By C. ben-David
Travel + Leisure is a popular travel magazine and internet site based in New York City. Published monthly, the magazine has nearly five million readers and has conducted an annual subscriber survey rating vacation destinations and travel providers for over 20 years. It just released its 2017 list of the world’s top 10 tourist islands and top 15 Caribbean island holiday destinations based on the rankings of its readers.
An analysis of these results teaches important lessons for the likely success of the recently opened Argyle International Airport (AIA).
The “World’s Top 10 Islands” 2017, in descending order, are: (1) Palawan, Indonesia; (2) Hilton Head Island, South Carolina, USA; (3) Boracay Island, Philippines; (4) Galapagos Islands, Ecuador; (5) Santorini Islands, Greece; (6) Maui, Hawaii; (7) Kauai, Hawaii; (8) Ischia, Italy; (9) Hvar and Dalmatian Islands, Croatia; and (10) Bali, Indonesia.
Not one Caribbean island graces this list even though the archipelago is easily and cheaply reached from North America and Western Europe, home to tens of millions of international tourists. Conversely, three of the top islands are in Asia which makes accessing them from Western countries both inconvenient — one or more stops, often requiring an overnight stay — and expensive.
For example, the cheapest return flight from London to Bali in mid-January involves one stop and a plane change both ways plus 36 hours flying time; on the same dates, the cheapest return flight from London to Barbados uses nonstop flights totaling only 17 hours flying time. Despite the greater inconvenience and 11 per cent higher air fare of flying to Bali, the island received 221,149 British visitors in 2016, or 2,500 more than visited popular Barbados, an island with inexorable historical, political, economic, and cultural ties to the former motherland.
But even the two popular Hawaiian islands don’t offer non-stop North American air service from outside western United States or Canada, thereby necessitating an inconvenient and time-consuming stopover for those travelling from densely populated areas via large eastern airport hubs. Still, Maui and Kauai recorded 2.6 million and 1.2 million stopover visitors in 2016, respectively, most of them from mainland USA.
For those unwilling to drive there from afar, air travel from the large hubs in New York City and Miami to Hilton Head Island — all three on the east coast of the USA — requires a stopover and transfer to a small plane, a hardship which has not deterred nearly 3 million annual visitors to the 42 square mile (68 sq. km.) island.
As for the three European island favourites, each can be reached only by ferry or small commuter plane.
Finally, the remote eco-tourism Galapagos islands are accessible only by boat.
All this suggests that the justification given by our Prime Minister, the Honourable Dr. Ralph E. Gonsalves, in his “famous” August 8, 2005 speech that, “Our country’s tourism potential would not be fully realised unless we build an international airport” certainly does not apply to the world’s top 10 islands and scores more like it.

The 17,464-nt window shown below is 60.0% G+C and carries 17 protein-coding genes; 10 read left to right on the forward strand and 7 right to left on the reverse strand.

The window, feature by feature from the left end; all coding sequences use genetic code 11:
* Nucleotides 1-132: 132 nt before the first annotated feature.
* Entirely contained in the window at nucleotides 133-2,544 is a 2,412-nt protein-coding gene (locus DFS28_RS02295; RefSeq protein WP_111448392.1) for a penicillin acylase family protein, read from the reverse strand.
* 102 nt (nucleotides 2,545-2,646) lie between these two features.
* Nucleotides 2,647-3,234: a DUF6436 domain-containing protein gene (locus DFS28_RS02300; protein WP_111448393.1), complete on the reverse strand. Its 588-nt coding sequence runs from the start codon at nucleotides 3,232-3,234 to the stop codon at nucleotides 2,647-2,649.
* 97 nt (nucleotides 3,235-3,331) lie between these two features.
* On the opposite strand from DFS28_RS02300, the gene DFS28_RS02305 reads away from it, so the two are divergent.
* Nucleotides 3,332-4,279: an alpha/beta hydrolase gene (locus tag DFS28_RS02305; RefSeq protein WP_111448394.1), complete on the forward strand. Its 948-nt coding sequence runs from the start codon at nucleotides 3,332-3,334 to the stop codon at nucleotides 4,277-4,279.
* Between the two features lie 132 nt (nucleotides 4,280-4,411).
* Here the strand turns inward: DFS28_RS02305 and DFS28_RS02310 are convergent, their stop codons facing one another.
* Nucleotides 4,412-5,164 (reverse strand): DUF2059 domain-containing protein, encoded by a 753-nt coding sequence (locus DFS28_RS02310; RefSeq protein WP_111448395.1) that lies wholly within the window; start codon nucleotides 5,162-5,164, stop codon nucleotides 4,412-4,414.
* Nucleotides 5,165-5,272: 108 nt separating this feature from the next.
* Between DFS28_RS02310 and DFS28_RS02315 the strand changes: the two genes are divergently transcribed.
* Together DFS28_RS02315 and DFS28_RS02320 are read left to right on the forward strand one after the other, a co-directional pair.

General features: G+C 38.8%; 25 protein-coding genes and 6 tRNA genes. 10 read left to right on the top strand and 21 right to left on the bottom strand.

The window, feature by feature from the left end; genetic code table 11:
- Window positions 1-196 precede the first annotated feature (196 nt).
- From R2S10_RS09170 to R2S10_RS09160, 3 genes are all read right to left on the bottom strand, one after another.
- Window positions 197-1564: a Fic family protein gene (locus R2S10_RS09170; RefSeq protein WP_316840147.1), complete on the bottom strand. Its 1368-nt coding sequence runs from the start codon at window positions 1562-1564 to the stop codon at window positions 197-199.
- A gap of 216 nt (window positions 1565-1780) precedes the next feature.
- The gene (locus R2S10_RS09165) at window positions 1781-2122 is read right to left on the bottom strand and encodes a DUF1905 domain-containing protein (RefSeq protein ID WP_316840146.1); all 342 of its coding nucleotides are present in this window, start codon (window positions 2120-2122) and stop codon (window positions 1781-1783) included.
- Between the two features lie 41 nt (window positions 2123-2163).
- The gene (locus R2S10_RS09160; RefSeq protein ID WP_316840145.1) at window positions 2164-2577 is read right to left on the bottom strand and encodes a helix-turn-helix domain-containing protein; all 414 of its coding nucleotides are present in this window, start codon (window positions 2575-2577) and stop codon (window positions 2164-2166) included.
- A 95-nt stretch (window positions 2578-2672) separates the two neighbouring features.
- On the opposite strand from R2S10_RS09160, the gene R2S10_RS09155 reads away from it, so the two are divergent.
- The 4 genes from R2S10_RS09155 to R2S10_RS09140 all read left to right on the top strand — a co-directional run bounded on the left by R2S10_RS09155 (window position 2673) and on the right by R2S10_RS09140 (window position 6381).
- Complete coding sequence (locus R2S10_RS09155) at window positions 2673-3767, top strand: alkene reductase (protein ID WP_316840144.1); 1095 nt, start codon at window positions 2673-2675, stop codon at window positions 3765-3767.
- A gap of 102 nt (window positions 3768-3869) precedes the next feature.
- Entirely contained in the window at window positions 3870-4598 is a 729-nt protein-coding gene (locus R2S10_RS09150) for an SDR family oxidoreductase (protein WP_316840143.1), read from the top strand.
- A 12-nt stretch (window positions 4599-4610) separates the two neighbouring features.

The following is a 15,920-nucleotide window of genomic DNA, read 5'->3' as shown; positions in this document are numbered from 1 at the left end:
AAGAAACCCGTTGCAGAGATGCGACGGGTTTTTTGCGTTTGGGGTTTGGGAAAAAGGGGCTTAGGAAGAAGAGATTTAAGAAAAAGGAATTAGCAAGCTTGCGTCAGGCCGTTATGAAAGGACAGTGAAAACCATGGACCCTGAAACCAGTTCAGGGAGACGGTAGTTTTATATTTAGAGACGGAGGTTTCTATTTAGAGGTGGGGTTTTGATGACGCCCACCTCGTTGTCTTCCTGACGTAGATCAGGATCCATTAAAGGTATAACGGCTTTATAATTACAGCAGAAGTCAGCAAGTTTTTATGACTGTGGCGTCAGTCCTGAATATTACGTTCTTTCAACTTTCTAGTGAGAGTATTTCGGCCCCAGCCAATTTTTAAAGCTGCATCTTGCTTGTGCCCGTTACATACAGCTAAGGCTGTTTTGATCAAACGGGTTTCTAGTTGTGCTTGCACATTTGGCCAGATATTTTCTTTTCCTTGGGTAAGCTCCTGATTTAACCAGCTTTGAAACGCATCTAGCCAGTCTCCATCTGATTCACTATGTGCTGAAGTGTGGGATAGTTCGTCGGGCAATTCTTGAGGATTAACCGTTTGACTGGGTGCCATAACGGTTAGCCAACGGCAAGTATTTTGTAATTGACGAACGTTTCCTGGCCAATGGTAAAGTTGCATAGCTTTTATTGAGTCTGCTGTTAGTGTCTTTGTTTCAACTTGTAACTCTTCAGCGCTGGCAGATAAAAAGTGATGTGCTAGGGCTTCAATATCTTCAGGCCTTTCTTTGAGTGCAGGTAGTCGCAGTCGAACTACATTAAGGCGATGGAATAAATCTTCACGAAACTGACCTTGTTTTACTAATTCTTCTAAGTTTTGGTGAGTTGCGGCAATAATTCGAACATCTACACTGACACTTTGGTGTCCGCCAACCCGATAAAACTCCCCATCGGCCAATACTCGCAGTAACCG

Moreover, the Honourable Prime Minister has never satisfactorily revealed how and why the construction of AIA would fully realise our country’s tourism potential.
The presence of two Hawaiian islands on a list of the world’s top 10 also begs the question of why this small American archipelago, the most isolated population centre on the face of the earth — 2,390 miles from California; 3,850 miles from Japan; 4,900 miles from China; and 5,280 miles from the Philippines — is such a beloved holiday destination.
It is certainly not because Hawaii has the most famous black sand beaches in the world: many of them are unsuitable for swimming owing to rough seas or dangerous currents. Those that are safe entertain few tourist sun worshippers and seabathers given their abrasive granular composition and recognition that walking barefoot can cause burns because black sand absorbs much more solar radiation than white sand.
By comparison, its magnificent white and golden sand beaches are a delight to most tourists.
As for the top 15 islands in the Caribbean Sea, they include several that I have already discussed in this series of essays plus many that appear on other rankings. In descending order, they are: (1) Anguilla; (2) Culebra, Puerto Rico; (3) Vieques, Puerto Rico; (4) Virgin Gorda, British Virgin Islands; (5) St. John, British Virgin Islands; (6) Harbour Island, The Bahamas; (7) Bermuda (technically in the north Atlantic Ocean); (8) Exuma, The Bahamas; (9) Turks and Caicos Islands; (10) Jost Van Dyke, British Virgin Islands; (11) St. Bart’s; (12) St. Lucia; (13) Aruba; (14) Abacos, The Bahamas; and (15) Nevis.
It is worth noting that 10 of the 15 continue to be colonial or semi-colonial possessions, testimony to the fact that Great Britain, Holland, and the United States gladly relinquished control of those overseas territories that showed little developmental potential.